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COMMENTARY | Knowing how to put together a competitive grant proposal that stands out can help governments deliver more impact to their communities.
With revenue shortfalls facing state, local and tribal governments, grant funding has never been more critical in providing economic and health-based aid.
A competitive grant proposal can mean the difference between continuing to struggle with declining revenue or improving the long-term economic outlook. Below is an overview of three important funding streams outside of Covid-19 relief aid that can help governments as well as five practical steps to help applicants write a stronger, more competitive grant proposal.
Three Types of Grants
Depending on an agency’s mission and the communities it serves, there are three main alternative grant funding opportunities to consider:
- Economic development grants and loans offered by the U.S. Department of Commerce and its bureaus, including the International Trade Administration, Economic Development Administration and National Institute of Standards and Technology.
- Infrastructure grants like the Consolidated Appropriations Act of 2021 included $1 billion in grants for tribal governments to improve broadband connectivity and $300 million to support broadband infrastructure deployment to underserved rural areas. Private companies may also offer grants to states and localities.
- Emergency services grants from the U.S. Departments of Health and Human Services and Homeland Security and the Federal Emergency Management Agency that cover expenses for emergency medical services, public health, equipment, training and salaries in order to protect communities.
Five Steps for Assembling a Successful Government Grant Proposal
There is no single template that can address the various and complex types of funding opportunities. However, the following steps are informed by certified grants management specialists and can help make a grant proposal stand out.
Identify the Need. When applying for a grant, it’s important to first answer the following questions: Whom will this funding benefit? What outcomes are we hoping to achieve? How does this need align with the mission of my organization? Will this be for a new project or services, project expansion or community needs?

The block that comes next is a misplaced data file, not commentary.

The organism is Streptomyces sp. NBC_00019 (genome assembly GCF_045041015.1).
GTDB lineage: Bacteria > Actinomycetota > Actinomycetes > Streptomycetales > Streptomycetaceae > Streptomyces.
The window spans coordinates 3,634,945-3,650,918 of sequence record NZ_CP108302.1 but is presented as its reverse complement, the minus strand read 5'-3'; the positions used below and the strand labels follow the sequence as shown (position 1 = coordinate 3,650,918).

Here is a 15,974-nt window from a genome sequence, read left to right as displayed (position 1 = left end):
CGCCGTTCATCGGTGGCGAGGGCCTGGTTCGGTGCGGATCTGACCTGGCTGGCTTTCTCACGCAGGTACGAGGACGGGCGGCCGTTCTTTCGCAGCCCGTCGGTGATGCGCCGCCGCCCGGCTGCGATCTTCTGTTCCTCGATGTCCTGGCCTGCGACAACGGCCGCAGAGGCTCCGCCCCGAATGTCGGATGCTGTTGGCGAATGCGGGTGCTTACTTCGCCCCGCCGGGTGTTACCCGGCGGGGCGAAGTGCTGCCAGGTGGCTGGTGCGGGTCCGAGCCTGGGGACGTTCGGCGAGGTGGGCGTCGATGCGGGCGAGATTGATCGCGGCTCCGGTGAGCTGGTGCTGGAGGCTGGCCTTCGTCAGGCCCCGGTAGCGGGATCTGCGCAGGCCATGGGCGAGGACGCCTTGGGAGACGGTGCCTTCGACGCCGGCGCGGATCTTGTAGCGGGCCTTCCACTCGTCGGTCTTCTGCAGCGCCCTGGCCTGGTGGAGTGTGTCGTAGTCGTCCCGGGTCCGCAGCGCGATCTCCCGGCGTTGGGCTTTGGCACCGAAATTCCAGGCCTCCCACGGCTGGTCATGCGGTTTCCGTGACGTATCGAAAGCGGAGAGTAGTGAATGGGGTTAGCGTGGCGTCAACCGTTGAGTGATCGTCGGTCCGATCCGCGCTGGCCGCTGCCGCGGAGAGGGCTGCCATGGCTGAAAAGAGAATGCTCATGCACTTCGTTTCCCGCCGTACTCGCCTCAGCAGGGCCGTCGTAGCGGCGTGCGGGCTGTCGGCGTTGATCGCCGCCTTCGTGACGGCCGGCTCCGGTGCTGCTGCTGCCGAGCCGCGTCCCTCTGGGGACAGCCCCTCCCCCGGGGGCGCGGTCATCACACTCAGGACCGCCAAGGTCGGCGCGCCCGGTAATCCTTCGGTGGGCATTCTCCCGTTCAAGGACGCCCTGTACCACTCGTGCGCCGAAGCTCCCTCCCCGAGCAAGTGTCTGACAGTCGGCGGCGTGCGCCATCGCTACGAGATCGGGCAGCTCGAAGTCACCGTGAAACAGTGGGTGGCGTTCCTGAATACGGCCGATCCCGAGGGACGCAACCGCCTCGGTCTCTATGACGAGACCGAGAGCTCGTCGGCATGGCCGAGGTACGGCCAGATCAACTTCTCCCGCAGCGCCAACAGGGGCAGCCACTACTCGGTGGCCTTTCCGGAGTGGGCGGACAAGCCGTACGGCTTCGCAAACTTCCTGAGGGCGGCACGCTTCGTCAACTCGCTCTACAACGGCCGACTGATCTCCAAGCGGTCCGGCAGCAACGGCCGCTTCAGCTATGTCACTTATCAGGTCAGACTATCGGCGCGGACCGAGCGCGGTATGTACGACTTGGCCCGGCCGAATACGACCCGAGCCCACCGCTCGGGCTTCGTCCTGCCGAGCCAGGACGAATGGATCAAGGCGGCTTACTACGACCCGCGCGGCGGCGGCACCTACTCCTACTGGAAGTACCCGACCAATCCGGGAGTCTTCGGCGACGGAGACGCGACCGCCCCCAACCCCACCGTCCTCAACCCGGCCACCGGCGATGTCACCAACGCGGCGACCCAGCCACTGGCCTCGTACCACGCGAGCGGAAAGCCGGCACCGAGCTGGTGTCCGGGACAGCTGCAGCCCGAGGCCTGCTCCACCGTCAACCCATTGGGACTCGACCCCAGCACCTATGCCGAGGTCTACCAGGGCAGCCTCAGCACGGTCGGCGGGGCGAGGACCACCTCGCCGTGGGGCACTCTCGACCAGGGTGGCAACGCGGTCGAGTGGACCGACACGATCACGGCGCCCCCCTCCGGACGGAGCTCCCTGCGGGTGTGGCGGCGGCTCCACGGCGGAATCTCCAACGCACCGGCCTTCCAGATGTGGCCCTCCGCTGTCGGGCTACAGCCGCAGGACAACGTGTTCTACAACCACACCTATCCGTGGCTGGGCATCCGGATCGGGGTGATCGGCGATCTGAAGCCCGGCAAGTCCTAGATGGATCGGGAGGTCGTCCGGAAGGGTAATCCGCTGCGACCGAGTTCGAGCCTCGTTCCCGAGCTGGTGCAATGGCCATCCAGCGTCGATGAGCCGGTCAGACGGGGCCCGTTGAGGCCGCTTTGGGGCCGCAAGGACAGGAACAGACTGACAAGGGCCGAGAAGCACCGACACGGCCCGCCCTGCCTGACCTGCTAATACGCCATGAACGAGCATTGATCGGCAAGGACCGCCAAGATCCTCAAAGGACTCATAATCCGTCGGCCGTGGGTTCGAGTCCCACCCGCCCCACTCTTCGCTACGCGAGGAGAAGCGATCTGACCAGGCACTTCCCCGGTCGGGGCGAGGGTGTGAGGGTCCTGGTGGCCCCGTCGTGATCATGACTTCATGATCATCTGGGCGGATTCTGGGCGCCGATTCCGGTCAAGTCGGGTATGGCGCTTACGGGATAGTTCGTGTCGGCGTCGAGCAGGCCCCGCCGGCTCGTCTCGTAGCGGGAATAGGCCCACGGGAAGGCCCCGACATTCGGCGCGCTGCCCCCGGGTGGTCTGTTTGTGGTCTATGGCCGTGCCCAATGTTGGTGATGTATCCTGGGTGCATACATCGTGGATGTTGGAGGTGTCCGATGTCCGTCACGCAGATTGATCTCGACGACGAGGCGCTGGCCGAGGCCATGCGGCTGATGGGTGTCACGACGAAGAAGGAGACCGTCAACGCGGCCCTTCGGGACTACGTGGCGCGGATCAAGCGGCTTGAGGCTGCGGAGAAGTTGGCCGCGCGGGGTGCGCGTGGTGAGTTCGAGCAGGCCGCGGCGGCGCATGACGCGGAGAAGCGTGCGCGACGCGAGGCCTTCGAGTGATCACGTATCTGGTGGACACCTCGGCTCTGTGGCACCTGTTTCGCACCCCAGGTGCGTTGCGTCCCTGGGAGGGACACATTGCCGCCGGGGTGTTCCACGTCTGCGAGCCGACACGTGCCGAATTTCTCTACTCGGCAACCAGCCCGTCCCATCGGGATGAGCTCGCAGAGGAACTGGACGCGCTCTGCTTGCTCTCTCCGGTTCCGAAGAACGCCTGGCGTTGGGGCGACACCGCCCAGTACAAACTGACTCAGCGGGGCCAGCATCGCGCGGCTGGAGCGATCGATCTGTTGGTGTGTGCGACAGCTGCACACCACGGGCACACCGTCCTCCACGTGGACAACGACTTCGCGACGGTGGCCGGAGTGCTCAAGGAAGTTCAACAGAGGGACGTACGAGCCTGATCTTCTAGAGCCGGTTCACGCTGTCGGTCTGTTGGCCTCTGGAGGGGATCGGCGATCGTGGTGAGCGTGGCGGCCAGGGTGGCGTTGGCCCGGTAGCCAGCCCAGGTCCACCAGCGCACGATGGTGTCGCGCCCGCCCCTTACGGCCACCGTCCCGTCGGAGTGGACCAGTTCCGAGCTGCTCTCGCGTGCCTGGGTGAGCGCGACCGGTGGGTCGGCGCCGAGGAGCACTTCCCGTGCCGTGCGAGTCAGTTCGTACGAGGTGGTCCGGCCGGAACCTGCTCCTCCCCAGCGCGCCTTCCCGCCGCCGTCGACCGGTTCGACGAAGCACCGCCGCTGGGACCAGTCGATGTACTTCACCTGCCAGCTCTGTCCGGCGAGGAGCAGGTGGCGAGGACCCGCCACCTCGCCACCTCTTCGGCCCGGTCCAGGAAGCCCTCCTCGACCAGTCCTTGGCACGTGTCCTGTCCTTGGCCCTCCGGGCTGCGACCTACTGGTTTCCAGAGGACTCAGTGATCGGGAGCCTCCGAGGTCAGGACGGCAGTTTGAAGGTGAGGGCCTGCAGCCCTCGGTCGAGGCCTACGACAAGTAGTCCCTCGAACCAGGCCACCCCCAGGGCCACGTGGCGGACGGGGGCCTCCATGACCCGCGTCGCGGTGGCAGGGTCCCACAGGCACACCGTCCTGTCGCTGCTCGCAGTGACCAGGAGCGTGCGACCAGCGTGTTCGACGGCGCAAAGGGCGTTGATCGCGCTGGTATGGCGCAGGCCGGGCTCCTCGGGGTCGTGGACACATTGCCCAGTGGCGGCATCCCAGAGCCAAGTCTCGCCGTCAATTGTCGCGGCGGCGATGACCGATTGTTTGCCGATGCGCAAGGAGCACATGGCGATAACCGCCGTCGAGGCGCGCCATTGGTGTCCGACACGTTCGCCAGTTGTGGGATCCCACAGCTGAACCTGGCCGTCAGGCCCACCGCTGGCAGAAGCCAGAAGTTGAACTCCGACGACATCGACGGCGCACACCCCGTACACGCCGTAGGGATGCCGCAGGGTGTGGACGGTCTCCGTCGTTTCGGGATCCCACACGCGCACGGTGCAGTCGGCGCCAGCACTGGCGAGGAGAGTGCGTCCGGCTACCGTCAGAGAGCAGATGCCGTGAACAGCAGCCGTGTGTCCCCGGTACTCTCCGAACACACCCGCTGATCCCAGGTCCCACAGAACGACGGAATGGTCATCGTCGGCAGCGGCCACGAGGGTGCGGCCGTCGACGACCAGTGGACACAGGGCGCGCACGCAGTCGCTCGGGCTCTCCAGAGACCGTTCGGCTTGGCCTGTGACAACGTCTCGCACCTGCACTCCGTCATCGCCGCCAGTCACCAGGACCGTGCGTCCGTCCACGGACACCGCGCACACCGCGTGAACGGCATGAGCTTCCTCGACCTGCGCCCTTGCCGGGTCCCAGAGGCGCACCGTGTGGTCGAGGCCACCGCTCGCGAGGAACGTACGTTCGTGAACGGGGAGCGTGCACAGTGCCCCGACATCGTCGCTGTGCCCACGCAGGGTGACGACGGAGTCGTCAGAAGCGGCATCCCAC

Build a Team and Timeline. If an agency or department doesn’t have a grants office, then it’s important to assemble a centralized grants management team. That team should include individuals with the right communication and grants management skills to help navigate the proposal process as well as monitor, coordinate and report any incoming funds.
Additionally, one of the most universal challenges applicants encounter when pursuing a grant is failing to understand the time it takes to develop one. That’s why it’s ideal to prepare one to three months in advance, when possible.
Gather Information. Grants require supporting documentation and statistics. For example, if you’re hoping to fund a construction project, determine where you would build. Do you need an environmental study completed? What population would be served – urban vs. rural? Make sure that whatever information you compile it includes targeted data that covers the community or communities that will benefit from the grant funds.
Determine the Funding Amount. Many agencies make the mistake of underestimating the costs of a project and ask for too little, realizing they could have used more to cover needs like indirect costs (i.e., IT support, administrative support, etc.). At the same time, borrowing more than needed can lead to serious trouble like audit findings or having to return unspent money to the federal government.
Make sure to determine your agency’s indirect costs in advance, carefully read the requirements of each funding opportunity to determine how much an awarding agency is actually offering, and apply for enough to cover both your direct and indirect costs.
Develop Your Methodology. The bulk of your methodology—as part of the proposal narrative—should contain detailed descriptions of what project activities will be conducted and how they will be carried out. For example, if an agency is applying for community development grants to provide more emergency hospitals for Covid-19 patients, the methodology should detail how they plan to acquire shelter facilities, offer services and reach out to those in need of the facilities.
The grants writing process can get overwhelming pretty quickly. By aligning the grants process with these five steps, grant applicants can determine the feasibility of putting together an application and ensure they can present a more competitive proposal.
As chief customer officer for eCivis, Merril Oliver leads the company’s key business strategies, product development, and growth initiatives. Merril previously served as the director of the Maryland Governor’s Grants Office, a nationally recognized “best practice” by the National Governors Association, where she revolutionized an enterprise approach to full lifecycle grants management during 2015-2017. Merril is also a past president of the National Grants Management Association (NGMA), having served three consecutive terms (2009-2012).